Pick something that you struggle with in writing (dialogue, narration, description, pacing, etc.) and focus on it. Write several short stories with that weakness in mind. Fast draft a novella and focus on the weakness as you write. Ignore everything else and just focus. Write it better, rewrite it more. As you focus on a writing weakness, you’ll be able to turn it into a strength in time, and it will no longer be an issue in your future work.
A lot of novel writers think poetry is another world and a different style of writing entirely. You write hard sci-fi so you can’t write poetry! However, poetry makes you focus on specific elements of writing: syntax, rhythm, description, metaphor, expression, style, voice. All of which are part of prose.
Writing poetry does not need to be separate from writing fiction. They are both writing, and practicing both mediums can benefit the other.
Poetry forces you to focus on language in a way that is often forgotten in longer prose. You don’t have space to ramble in poetry, and precision in imagery is key. As you focus on writing stronger poetry, you’ll hone your wording. And this practice and development will improve your longer fiction because you’ll apply your sharpened understanding of language to longer scenes.
Mix up your usual writing with short stories and microfiction
As with poetry, writing short stories and microfiction will force you to wield language with more precision. You can’t beat around the bush to get to the conflict or imagery. Every word counts, and as you write with that mentality in shorter forms, you’ll be able to write with that mentality in longer fiction as well.
Try something different in your writing process
This seems pretty vague, but trying something different from your usual writing process can benefit your writing. For example:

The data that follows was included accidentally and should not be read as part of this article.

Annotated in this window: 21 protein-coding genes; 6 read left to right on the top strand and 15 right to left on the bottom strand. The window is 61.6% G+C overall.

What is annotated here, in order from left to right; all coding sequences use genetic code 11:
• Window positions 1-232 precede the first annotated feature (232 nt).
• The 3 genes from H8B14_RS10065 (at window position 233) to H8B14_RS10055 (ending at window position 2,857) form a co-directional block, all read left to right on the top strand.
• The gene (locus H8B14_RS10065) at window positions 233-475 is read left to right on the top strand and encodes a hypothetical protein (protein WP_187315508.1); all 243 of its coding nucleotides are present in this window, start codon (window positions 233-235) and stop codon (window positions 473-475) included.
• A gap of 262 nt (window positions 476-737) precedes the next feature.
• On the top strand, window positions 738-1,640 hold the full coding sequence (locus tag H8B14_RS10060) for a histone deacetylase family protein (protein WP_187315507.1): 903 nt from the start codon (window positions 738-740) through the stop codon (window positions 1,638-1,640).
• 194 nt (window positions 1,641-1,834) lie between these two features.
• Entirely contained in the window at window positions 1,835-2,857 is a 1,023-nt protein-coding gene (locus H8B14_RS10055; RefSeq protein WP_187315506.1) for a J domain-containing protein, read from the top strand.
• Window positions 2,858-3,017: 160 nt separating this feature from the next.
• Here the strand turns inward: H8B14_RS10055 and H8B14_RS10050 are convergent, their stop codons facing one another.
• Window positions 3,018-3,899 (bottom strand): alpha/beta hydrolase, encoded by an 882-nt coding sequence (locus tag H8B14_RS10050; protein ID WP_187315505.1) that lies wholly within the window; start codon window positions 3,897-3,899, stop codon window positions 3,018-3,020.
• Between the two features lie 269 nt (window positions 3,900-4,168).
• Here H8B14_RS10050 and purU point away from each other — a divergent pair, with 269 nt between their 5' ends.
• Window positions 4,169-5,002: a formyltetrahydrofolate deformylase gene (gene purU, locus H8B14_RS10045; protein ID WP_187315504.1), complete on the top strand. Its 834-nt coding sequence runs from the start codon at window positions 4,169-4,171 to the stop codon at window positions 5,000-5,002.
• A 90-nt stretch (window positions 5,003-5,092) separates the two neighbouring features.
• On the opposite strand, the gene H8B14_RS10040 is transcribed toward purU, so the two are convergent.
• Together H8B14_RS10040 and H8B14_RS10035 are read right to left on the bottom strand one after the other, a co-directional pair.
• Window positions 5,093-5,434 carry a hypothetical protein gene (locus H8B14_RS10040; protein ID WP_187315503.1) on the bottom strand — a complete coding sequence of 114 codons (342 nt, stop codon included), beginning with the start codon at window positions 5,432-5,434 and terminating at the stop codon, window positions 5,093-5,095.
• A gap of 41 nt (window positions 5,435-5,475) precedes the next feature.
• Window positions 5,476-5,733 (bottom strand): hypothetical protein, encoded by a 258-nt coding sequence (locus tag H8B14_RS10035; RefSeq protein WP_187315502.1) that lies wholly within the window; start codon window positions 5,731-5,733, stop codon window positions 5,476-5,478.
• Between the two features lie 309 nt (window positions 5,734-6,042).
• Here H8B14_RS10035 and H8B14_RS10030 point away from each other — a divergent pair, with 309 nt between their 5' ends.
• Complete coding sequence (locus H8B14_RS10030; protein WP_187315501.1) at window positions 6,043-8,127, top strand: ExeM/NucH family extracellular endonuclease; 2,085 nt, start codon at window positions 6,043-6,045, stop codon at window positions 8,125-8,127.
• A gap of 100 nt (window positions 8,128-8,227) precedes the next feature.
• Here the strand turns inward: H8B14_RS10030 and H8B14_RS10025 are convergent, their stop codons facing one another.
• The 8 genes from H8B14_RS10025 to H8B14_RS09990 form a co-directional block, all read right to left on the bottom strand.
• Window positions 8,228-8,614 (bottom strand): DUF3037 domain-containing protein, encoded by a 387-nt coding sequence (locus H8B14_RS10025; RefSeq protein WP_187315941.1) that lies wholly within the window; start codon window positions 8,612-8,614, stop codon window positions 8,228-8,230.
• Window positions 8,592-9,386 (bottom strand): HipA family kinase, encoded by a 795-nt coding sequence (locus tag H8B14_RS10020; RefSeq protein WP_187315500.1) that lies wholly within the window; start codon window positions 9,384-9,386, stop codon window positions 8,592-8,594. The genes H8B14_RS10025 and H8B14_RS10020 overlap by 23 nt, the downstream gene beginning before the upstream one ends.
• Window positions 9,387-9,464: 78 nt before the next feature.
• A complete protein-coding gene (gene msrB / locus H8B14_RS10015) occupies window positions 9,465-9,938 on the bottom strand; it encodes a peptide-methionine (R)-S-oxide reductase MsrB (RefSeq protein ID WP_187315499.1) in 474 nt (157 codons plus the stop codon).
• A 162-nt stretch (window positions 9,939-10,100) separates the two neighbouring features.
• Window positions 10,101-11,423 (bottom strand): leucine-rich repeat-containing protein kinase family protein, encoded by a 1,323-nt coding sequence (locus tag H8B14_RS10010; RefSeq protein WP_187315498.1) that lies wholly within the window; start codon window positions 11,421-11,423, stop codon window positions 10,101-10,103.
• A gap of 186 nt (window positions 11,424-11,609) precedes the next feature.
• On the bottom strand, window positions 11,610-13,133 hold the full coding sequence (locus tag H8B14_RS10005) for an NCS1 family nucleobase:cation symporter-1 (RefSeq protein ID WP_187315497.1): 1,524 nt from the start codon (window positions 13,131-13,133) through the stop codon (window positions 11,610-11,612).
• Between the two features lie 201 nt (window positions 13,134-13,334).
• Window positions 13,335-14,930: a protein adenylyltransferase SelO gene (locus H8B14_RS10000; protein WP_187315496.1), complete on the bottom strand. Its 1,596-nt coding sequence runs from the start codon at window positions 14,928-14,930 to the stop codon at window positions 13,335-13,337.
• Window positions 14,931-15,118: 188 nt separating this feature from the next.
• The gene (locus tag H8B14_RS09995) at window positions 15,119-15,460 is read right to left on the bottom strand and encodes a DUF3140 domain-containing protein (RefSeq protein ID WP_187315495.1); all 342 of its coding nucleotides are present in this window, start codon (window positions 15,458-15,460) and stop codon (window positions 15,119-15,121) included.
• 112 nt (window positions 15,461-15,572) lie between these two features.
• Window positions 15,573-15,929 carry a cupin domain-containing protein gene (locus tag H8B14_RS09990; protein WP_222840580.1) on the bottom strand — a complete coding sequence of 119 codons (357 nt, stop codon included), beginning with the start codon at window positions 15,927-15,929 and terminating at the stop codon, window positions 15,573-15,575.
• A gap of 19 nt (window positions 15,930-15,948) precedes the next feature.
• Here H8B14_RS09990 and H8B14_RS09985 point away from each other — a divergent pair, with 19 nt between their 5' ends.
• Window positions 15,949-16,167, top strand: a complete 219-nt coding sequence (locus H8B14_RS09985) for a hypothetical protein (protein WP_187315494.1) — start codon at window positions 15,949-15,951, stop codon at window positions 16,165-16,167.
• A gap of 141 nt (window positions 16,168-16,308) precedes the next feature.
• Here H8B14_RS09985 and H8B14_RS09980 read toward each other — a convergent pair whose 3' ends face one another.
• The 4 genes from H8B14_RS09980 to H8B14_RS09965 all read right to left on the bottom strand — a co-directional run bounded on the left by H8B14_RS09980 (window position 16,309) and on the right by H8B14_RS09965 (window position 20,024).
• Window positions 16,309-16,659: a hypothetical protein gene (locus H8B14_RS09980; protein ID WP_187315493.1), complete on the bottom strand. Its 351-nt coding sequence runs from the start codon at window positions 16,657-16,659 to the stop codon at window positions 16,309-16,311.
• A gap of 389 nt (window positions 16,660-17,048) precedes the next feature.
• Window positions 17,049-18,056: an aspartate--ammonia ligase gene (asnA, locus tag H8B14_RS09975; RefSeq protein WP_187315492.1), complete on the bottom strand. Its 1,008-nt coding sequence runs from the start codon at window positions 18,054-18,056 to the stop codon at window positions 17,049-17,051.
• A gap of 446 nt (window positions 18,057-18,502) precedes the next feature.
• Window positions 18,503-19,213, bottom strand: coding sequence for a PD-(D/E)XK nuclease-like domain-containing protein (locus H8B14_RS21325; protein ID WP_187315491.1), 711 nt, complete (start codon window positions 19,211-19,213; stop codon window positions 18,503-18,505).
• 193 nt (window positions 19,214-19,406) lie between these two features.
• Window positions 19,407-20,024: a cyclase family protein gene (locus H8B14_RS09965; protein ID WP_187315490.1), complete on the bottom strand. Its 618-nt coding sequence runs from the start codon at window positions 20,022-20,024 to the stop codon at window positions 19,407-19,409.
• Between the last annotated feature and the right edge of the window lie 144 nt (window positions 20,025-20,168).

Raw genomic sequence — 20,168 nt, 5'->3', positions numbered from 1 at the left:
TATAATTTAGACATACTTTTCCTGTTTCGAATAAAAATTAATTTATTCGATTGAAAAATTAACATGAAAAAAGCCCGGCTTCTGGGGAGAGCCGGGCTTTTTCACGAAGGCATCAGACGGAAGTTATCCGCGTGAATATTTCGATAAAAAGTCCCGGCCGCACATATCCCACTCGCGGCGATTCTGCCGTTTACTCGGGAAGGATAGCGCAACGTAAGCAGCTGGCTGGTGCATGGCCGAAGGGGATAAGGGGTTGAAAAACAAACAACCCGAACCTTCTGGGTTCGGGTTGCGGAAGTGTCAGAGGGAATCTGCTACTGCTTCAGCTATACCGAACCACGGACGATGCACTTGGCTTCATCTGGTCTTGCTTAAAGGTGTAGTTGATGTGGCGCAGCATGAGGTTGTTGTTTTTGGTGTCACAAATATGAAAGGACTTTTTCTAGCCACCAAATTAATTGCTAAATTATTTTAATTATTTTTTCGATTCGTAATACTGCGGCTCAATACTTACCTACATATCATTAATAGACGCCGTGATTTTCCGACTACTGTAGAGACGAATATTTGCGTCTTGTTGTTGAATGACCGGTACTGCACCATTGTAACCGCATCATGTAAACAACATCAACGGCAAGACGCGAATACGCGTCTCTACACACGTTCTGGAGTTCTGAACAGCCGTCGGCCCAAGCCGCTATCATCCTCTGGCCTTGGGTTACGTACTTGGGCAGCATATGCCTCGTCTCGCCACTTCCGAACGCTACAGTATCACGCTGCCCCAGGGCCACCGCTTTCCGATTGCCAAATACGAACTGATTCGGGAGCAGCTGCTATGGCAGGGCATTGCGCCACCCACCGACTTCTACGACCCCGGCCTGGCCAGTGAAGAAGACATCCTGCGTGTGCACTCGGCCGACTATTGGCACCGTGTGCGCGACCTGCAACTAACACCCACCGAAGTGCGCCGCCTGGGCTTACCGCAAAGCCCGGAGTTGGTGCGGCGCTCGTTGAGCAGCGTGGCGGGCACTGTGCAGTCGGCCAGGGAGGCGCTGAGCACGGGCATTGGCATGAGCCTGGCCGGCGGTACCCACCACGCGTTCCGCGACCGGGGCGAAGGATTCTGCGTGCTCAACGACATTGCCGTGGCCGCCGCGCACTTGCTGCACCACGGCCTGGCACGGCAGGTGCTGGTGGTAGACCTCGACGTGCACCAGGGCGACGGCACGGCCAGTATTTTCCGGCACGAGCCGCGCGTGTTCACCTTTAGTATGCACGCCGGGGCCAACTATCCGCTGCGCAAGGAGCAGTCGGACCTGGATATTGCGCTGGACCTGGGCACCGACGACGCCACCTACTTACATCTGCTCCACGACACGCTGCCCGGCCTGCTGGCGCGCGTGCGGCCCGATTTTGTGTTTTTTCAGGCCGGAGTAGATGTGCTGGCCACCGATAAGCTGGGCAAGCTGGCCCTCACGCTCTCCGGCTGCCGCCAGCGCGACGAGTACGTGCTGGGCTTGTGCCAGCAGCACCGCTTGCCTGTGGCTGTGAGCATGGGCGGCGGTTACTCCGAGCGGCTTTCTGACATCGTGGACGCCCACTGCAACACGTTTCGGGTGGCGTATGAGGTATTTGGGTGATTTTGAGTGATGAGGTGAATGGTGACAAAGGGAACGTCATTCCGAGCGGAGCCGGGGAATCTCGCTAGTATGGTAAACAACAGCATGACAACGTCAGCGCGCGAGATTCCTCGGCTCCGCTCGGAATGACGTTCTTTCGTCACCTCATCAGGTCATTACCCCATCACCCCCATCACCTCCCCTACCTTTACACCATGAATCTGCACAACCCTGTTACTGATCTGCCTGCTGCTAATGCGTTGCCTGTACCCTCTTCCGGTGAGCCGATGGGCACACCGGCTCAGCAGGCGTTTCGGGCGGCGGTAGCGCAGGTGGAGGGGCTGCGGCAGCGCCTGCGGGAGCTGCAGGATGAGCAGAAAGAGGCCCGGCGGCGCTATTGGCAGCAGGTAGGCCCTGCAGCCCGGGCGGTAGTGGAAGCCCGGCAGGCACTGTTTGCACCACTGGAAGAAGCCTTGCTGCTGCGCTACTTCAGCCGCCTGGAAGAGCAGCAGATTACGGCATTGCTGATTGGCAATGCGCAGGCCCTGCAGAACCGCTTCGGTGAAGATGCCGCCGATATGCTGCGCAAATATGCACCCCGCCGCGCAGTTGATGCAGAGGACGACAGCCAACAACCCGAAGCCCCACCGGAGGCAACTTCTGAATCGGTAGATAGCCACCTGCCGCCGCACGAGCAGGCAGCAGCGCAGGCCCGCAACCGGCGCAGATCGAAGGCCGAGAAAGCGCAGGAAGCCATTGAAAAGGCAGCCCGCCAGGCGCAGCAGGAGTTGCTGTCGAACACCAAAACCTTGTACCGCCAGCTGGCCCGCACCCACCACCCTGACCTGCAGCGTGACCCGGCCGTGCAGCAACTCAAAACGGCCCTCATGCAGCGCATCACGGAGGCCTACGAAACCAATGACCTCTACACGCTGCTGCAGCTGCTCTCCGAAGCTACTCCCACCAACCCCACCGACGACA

If you spend most of your time writing and don’t read other books, take some extra time to read. Read in your preferred genre, read outside your genre. Give yourself time to refill the well of creativity. See how consistent reading affects your writing.
If you always meticulously outline your stories, try freewriting. See where it takes you and how your characters change. (I’m not saying that discovery writing is better than outlining, but it can be good to mix things up a bit here and there). Or visa versa. If you usually discovery write, try outlining. How does your planning and story change? Experimenting with a different style of writing, even if you don’t stick with it later on, can still teach you something about your own writing process along the way.
Do you mostly write first drafts and never move on to revising and editing? Edit one of your finished stories. Note how the revisions reshape the story and how it changes your writing process.
The list of what you could try is endless because there are so many different ways to write, revise, and edit. Try a new outlining method, a new revision method, try dictation. Experimenting with something different, even for a short time, can help improve your usual methods.
Things to keep in mind:
Choose an obtainable goal! If you pick something too sudden and too difficult, you’ll burn out and become one of many who give up by mid-February. Pick something you know is accomplishable, even if it means picking one improvement project and taking a full year to accomplish it. And if you do pick something difficult, break it down into smaller goals. This will help reduce the difficulty and make the goal more manageable.
Happy New Year and may your writing continue to flourish!